Modes of Communication/Truth is the Weapon of the Underdog

Last week, during a public Media Lab discussion, Judith Donath remarked that

Without some form of deception, society would be completely impossible. Lies of omission allow us to cooperate.

This prompted Joi Ito’s elaboration:

We tend to make communicative statements (including non-verbal ones, like the choice of clothing) in a very particular context. How can we make a communicative statement work when the context breaks down?

In fact, this breakdown of context is almost the norm for communication that is available to non-homogenous audiences, say, both your peers and your parents, following you on Facebook: the same statement may very well mean very different things different recipients. By careful omission, which amounts to a type of deception, we may be able to realize our communicative intent even if the signs and concepts that make up our message mean different things to individual recipients.

This insight has interesting implications: First of all, there are several distinct kinds/modes of public communication. One is concerned with the transmission of content (ideas, arguments, data etc.). The other one is concerned with the elicitation of social behavior: we want the recipients of the communication to interact in certain ways, adopt a position towards us in relation to their own, and so on.

Scientific communication (which concerns me so much that I tend to overlook other modes), is always content-oriented, and predominantly non-deceptive. (Which of course is not the case for all other kinds of content-oriented communication.) In contrast, in social communication, the transmission of content is not the main goal, but a means to an end: social communication facilitates alignment, in very particular areas. Presenting scientific results to the public creates a particular challenge, because it touches on both communication modes: The gist of the content must be preserved well enough to bear significance to audiences that are familiar with the scientific context, but the message must still work if that context breaks down. The message must avoid elements that carry a specific meaning in the scientific context, but work equally well for a more general audience. Complicated details or controversial tropes may be powerful distractors from the universal message of scientific public relations: “We are producing results that are relevant to your interests.”

Communication ultimately always works by creating a representation in the mind of the recipient. In content-oriented communication, we usually want to our ideas or arguments to be represented accurately. Our message must specify what concepts and relations are part of the representation, or which ones should be excluded. Language is partly constructive, i.e. it builds ideas by binding them together from parts, and largely disambiguating: it bisects the space of all possible representations until the remainder is similar enough to what we wanted to express.

To make social communication work, we often put more emphasis on partial disambiguation. For instance, a politician might refer to “freedom” or “responsibility” to defend a policy, while realizing that it may mean quite opposite things to different audiences. A diplomat might refer to God, without specifying the actual brand of God that is implied, etc. Since these concepts carry a positive connotation regardless of their actual content, they may be helpful in facilitating social alignment, but are largely useless in scientific contexts.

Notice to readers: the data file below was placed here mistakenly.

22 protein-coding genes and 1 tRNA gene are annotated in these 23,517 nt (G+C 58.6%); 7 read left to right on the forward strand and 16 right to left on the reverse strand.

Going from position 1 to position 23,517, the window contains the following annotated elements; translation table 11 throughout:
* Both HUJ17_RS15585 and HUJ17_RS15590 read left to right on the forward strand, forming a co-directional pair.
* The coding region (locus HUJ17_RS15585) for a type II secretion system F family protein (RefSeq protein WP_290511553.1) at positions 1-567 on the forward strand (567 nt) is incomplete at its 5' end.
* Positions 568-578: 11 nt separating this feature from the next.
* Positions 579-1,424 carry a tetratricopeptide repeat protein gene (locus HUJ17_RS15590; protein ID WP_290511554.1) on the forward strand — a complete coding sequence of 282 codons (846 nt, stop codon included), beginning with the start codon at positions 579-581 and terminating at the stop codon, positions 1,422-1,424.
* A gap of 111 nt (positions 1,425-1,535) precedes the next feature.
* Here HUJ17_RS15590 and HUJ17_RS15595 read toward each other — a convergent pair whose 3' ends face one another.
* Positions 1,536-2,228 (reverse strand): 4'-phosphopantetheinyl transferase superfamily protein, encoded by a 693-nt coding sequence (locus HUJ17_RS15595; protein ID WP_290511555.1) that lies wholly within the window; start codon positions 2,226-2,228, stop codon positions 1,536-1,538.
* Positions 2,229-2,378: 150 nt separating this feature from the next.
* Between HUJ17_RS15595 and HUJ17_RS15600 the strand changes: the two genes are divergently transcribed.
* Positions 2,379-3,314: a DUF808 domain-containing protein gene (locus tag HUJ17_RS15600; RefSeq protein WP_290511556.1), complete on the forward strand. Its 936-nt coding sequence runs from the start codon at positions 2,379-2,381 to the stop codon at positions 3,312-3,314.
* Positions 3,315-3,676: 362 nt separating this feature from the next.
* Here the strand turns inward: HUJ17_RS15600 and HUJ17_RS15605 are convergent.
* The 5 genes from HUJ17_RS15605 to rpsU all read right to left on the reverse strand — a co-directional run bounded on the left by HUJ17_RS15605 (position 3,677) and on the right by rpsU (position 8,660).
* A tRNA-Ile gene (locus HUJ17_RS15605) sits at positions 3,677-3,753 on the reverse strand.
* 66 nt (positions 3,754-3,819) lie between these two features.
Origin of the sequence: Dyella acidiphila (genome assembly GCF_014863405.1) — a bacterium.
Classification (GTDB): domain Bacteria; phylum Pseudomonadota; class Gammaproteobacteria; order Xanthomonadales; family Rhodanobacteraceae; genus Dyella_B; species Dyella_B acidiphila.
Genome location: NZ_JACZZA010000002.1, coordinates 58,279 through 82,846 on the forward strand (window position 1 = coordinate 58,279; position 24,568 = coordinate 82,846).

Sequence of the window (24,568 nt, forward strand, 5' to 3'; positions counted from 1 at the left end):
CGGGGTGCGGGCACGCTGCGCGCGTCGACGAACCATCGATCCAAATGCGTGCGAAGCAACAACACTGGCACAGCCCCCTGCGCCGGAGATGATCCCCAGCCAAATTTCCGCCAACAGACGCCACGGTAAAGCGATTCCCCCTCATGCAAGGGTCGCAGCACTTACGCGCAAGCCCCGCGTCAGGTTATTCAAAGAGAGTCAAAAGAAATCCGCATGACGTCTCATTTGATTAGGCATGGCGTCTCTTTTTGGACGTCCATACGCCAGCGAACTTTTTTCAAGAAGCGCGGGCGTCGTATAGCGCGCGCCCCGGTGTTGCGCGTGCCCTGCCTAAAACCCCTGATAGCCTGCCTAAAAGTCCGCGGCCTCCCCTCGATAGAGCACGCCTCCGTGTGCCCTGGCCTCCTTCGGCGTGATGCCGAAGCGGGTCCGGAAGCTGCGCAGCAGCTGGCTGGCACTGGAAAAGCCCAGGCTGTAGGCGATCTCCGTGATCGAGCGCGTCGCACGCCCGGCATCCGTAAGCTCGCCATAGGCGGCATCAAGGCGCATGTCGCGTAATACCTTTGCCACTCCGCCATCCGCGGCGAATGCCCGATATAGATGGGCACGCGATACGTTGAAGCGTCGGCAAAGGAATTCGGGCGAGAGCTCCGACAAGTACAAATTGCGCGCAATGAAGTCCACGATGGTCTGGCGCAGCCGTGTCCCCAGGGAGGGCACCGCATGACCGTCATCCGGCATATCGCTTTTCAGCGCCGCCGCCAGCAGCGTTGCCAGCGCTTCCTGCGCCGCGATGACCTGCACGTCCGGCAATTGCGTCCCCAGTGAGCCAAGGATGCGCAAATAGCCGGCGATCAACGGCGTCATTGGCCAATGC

In other words, in social communication across diversified audiences, we might do well to leave the creation of some of the actual content of our message to the recipients, and our statement should just be specific enough serve to prompt the elicitation of actual content that supports reaching our goals. If that sounds deceptive and Machiavellian to you, that is probably because it is, but at least it does not open yourself up the same dangers as outright lying (even though it might sometimes be just as unethical).

Because most people form their opinions not based on actual content, but based on social criteria, even lying can be a successful strategy, which is why governments and large organizations often employ it. If individuals know that a particular message carries deceptive content, the message may still be successful in the formation of their opinions, if the speaker carries a large social weight. Social weight is not so much a function of reputation (i.e. the attributed integrity), but of the place on the social hierarchy. (Having grown up in Eastern Germany, I can testify to that.)

Conversely, lies are dangerous if your voice is a small one. If you are a member of a socially weaker opposition, your messages may of course be framed as untruthful by the dominant speakers, no matter what their content is. But your success will ultimately depend on finding allies among the opposition and the undecided audience, and being deceptive will impact your reputation, which in turns makes you a liability to your potential allies. If you are an underdog targeting a mainstream audience, you better stick to the truth. Lies damage reputation, while omissions generally do not.